These wind slabs can be expected at and above treeline (mountain diagram at left), on slopes facing northwest through to southeast (“which slopes” rose).  Size 1-2 avalanches may possibly be triggered (“chances of avalanches” and “expected size”). These are small slabs forming due to light snow deposition with a prevailing southwest wind. 

There is an additional brief travel advisory related to that avalanche problem, in this case analysing for wind redistribution and avoiding wind loaded pockets.  

The next section of the bulletin is “Details”. 

Here you can find an extensive report detailing observed avalanche activity, snowpack observations and a weather activity/forecast for the region. This is the deconstructed hard data from which the avalanche forecaster/s have prepared the rating scale and forecast. 

As Avalanche Canada note “there is no simple or clear-cut formula  as the knowledge, judgment, and intuition of the forecaster are the primary tools used in this process.”

From the “Details” section for our trip, we can see that the snowpack is in a phase of settling somewhat. After a recent storm cycle, the non-wind loaded new snow seems to be bonding well to the old layers. There still persists risk of slab release in those loaded areas however.  

In addition, there is a persistent buried weak layer, and although it seems to be becoming more supportive,  the forecasters feel a strong force may trigger it to release. The slopes at higher risk for this occurring at or below treeline would be steep North and East facing slopes. 

It is important to note that in the weather forecast on that Avalanche Bulletin, a new storm was predicted to arrive within 24 hrs. 

The snowpack can and does change over time. 

The snowpack changes over time, and this can occur rapidly. The more obvious situation is during a storm cycle when increased loading from precipitation and /or wind may elevate the danger scale considerably.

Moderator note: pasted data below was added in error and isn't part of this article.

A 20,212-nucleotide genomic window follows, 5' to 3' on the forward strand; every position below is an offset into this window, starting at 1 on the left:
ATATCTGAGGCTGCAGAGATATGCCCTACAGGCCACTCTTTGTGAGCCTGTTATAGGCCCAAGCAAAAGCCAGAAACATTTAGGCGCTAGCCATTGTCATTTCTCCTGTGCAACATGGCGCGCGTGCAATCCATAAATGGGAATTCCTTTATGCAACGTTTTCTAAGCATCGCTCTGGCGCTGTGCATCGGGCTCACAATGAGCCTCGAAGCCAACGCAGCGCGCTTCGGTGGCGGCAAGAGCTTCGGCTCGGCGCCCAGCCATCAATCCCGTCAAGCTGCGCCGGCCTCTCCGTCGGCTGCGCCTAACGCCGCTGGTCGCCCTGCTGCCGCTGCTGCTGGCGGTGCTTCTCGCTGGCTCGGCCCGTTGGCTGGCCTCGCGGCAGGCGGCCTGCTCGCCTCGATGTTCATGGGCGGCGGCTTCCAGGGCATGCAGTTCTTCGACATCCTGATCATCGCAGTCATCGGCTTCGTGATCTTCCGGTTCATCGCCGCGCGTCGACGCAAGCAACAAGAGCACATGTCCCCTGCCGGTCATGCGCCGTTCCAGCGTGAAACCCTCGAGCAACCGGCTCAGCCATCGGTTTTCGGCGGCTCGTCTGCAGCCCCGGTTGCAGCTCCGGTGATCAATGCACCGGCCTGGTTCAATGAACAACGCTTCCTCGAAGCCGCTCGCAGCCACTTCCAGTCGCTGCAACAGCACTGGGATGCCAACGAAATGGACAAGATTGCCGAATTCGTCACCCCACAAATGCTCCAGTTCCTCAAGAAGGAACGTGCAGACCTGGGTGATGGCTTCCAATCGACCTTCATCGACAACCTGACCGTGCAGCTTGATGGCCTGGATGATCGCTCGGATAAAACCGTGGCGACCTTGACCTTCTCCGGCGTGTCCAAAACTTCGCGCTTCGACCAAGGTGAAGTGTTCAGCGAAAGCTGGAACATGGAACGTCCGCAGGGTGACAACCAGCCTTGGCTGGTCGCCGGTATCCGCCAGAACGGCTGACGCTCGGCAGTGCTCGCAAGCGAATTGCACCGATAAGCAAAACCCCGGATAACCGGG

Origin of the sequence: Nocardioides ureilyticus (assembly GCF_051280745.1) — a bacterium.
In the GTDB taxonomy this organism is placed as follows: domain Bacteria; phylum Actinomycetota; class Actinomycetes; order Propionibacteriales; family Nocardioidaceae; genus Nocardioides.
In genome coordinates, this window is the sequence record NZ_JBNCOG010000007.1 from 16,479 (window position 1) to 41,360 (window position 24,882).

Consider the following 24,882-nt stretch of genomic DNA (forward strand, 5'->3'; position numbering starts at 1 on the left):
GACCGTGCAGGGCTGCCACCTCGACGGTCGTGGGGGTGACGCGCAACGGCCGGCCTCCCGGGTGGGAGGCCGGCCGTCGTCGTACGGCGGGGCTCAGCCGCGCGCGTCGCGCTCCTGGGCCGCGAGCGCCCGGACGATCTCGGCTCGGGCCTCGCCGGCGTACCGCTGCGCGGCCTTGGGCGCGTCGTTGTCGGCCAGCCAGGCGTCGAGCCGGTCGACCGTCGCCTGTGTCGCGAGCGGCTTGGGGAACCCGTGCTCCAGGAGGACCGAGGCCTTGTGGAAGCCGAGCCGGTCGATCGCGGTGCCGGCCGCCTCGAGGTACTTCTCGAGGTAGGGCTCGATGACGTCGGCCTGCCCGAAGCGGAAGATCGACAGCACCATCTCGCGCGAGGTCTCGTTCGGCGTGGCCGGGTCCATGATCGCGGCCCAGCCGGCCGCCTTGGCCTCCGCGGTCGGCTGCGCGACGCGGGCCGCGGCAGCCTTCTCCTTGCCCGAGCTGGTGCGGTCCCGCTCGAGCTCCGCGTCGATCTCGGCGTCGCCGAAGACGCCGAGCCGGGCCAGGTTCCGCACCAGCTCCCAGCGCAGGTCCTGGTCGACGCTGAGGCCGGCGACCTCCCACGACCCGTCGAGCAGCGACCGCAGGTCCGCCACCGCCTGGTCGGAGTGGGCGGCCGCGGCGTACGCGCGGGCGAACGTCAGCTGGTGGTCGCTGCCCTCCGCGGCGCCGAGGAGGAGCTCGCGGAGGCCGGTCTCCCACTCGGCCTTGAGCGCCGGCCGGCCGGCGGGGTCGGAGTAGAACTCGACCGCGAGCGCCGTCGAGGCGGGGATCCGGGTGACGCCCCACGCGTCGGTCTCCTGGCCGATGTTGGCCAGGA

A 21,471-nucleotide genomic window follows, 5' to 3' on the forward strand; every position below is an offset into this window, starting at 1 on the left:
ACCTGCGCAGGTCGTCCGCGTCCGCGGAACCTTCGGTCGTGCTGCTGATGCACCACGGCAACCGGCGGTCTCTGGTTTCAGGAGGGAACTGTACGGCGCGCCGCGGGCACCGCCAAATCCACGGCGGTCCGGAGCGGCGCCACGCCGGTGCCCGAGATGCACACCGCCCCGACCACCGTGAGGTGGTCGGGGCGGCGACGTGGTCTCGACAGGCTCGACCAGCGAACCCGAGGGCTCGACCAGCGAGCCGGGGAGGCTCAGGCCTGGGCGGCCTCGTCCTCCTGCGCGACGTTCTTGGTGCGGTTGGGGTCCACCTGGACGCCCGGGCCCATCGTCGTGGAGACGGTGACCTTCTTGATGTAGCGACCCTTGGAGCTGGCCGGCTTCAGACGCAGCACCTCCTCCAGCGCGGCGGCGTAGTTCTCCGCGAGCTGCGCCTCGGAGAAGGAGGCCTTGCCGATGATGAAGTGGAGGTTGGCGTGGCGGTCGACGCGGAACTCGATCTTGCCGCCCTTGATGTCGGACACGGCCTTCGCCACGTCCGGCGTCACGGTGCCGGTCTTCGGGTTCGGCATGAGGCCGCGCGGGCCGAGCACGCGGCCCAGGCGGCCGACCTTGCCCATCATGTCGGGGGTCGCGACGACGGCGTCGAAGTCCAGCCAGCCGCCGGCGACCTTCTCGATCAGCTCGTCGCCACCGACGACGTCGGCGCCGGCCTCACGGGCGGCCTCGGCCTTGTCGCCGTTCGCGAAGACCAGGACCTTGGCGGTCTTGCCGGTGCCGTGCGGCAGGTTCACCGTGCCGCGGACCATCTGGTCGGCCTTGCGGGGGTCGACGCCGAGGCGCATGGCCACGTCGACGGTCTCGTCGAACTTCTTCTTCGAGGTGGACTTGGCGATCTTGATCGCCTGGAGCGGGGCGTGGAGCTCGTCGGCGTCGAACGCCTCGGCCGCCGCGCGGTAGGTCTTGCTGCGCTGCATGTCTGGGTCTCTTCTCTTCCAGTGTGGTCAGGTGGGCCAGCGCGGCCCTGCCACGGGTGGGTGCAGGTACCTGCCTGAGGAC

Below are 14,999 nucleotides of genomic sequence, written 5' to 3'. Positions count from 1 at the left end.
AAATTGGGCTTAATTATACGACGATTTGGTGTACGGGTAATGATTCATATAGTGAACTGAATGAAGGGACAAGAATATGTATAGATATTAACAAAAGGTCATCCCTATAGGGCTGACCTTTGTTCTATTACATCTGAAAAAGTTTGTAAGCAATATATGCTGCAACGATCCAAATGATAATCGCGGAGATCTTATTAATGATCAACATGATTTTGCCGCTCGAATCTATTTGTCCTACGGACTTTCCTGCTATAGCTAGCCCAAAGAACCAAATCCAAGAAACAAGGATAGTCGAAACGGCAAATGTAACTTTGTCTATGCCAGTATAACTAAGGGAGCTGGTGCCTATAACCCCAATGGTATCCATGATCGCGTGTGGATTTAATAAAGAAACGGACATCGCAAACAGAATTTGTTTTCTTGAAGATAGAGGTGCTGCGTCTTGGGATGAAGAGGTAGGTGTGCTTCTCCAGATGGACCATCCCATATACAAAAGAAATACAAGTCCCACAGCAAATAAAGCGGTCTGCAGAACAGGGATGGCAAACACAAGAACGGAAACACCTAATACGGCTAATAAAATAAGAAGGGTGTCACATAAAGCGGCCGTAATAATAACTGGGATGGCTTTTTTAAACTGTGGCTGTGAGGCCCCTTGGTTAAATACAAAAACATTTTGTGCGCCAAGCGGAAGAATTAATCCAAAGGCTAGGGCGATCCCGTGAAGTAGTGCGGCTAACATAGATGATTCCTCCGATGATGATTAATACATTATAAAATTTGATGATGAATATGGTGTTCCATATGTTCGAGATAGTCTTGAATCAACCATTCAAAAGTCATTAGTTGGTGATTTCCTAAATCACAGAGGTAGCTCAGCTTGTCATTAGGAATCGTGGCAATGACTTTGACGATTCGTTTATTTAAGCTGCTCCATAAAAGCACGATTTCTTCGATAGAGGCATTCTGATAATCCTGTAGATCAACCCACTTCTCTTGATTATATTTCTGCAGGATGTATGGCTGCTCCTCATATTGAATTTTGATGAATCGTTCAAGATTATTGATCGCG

Of interest here is what happened to the next days forecast as a case in point:


Another limitation to a forecast is the spatial differences in snowpack stability. Within any forecast region, there may at the same elevation and aspect be differences in the snowpack not reflected in the bulletin. As iterated earlier, the bulletin is an overview and alone is insufficient to make assessments of avalanche risk. 

That is where education, knowledge and experience are required to REASSESS the situation in real time on site, irrespective of the forecast. 

So we now have an overview of the forecast for the snow stability in the region we plan to ski. We then need to consider a host of other factors in planning our backcountry trip, including an evaluation of the proposed participants, the degree of terrain complexity we intend to ski, and so on. 

We have created a Snow SAFETY Risk Assessment Checklist. Make it a Habit to go through these seven simple steps every time before you head out to the backcountry. Think of it as your own personal aide memoire.

You can access it for FREE here 

Remember, before going into the backcountry, ensure you and your team has sufficient knowledge and experience for the undertaking. Use the Free Snow SAFETY checklist. Take an endorsed avalanche course as a starter.

Stay safe in the hills.

Join Our Medical Conference In the Snow – 2019

If you enjoyed this article and are interested in more information like this please sign up for our updates.
If you are looking for continuing medical education in 2019 with fun and adventure
Check out our Intrepid Medical Confrences here.